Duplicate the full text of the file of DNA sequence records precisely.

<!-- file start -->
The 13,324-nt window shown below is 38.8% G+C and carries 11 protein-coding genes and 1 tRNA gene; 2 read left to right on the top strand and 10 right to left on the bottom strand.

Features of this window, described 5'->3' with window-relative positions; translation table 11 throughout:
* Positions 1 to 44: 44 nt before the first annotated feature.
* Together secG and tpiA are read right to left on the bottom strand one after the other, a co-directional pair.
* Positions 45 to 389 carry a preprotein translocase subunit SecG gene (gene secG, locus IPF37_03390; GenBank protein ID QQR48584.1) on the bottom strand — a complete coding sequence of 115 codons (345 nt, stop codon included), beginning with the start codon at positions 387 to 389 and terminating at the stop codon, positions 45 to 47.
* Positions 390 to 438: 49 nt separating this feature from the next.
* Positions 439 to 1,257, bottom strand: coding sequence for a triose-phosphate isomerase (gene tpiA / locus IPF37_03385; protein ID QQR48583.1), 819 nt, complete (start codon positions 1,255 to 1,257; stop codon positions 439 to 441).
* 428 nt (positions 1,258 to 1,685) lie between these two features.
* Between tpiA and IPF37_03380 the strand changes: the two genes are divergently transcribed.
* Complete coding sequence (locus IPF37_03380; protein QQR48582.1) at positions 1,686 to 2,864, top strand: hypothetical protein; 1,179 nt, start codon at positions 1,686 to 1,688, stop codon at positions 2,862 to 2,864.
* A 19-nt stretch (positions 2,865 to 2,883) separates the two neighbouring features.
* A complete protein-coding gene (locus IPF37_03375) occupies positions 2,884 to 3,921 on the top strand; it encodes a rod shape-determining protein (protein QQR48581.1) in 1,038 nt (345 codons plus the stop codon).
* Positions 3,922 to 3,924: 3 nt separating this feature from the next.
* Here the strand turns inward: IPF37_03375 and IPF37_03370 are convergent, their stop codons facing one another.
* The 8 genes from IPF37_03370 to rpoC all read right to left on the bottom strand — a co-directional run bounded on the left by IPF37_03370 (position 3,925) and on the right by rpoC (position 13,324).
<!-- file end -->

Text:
The 13,324-nt window shown below is 38.8% G+C and carries 11 protein-coding genes and 1 tRNA gene; 2 read left to right on the top strand and 10 right to left on the bottom strand.

Features of this window, described 5'->3' with window-relative positions; translation table 11 throughout:
* Positions 1 to 44: 44 nt before the first annotated feature.
* Together secG and tpiA are read right to left on the bottom strand one after the other, a co-directional pair.
* Positions 45 to 389 carry a preprotein translocase subunit SecG gene (gene secG, locus IPF37_03390; GenBank protein ID QQR48584.1) on the bottom strand — a complete coding sequence of 115 codons (345 nt, stop codon included), beginning with the start codon at positions 387 to 389 and terminating at the stop codon, positions 45 to 47.
* Positions 390 to 438: 49 nt separating this feature from the next.
* Positions 439 to 1,257, bottom strand: coding sequence for a triose-phosphate isomerase (gene tpiA / locus IPF37_03385; protein ID QQR48583.1), 819 nt, complete (start codon positions 1,255 to 1,257; stop codon positions 439 to 441).
* 428 nt (positions 1,258 to 1,685) lie between these two features.
* Between tpiA and IPF37_03380 the strand changes: the two genes are divergently transcribed.
* Complete coding sequence (locus IPF37_03380; protein QQR48582.1) at positions 1,686 to 2,864, top strand: hypothetical protein; 1,179 nt, start codon at positions 1,686 to 1,688, stop codon at positions 2,862 to 2,864.
* A 19-nt stretch (positions 2,865 to 2,883) separates the two neighbouring features.
* A complete protein-coding gene (locus IPF37_03375) occupies positions 2,884 to 3,921 on the top strand; it encodes a rod shape-determining protein (protein QQR48581.1) in 1,038 nt (345 codons plus the stop codon).
* Positions 3,922 to 3,924: 3 nt separating this feature from the next.
* Here the strand turns inward: IPF37_03375 and IPF37_03370 are convergent, their stop codons facing one another.
* The 8 genes from IPF37_03370 to rpoC all read right to left on the bottom strand — a co-directional run bounded on the left by IPF37_03370 (position 3,925) and on the right by rpoC (position 13,324).